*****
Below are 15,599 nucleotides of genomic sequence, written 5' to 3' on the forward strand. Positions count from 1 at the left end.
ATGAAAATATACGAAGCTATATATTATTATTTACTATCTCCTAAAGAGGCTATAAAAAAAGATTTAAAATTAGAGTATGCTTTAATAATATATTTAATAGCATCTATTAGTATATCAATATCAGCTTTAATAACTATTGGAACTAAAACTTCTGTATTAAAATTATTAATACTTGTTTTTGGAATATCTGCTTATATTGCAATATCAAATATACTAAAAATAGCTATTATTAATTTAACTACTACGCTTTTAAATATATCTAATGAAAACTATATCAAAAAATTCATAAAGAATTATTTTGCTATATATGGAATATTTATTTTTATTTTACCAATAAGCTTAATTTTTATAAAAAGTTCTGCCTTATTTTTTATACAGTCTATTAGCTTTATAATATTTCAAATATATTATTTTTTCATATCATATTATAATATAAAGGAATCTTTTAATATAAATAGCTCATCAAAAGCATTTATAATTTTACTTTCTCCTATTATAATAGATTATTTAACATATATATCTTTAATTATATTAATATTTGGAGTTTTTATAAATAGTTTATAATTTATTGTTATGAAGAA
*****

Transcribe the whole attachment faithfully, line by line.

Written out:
Below are 15,599 nucleotides of genomic sequence, written 5' to 3' on the forward strand. Positions count from 1 at the left end.
ATGAAAATATACGAAGCTATATATTATTATTTACTATCTCCTAAAGAGGCTATAAAAAAAGATTTAAAATTAGAGTATGCTTTAATAATATATTTAATAGCATCTATTAGTATATCAATATCAGCTTTAATAACTATTGGAACTAAAACTTCTGTATTAAAATTATTAATACTTGTTTTTGGAATATCTGCTTATATTGCAATATCAAATATACTAAAAATAGCTATTATTAATTTAACTACTACGCTTTTAAATATATCTAATGAAAACTATATCAAAAAATTCATAAAGAATTATTTTGCTATATATGGAATATTTATTTTTATTTTACCAATAAGCTTAATTTTTATAAAAAGTTCTGCCTTATTTTTTATACAGTCTATTAGCTTTATAATATTTCAAATATATTATTTTTTCATATCATATTATAATATAAAGGAATCTTTTAATATAAATAGCTCATCAAAAGCATTTATAATTTTACTTTCTCCTATTATAATAGATTATTTAACATATATATCTTTAATTATATTAATATTTGGAGTTTTTATAAATAGTTTATAATTTATTGTTATGAAGAA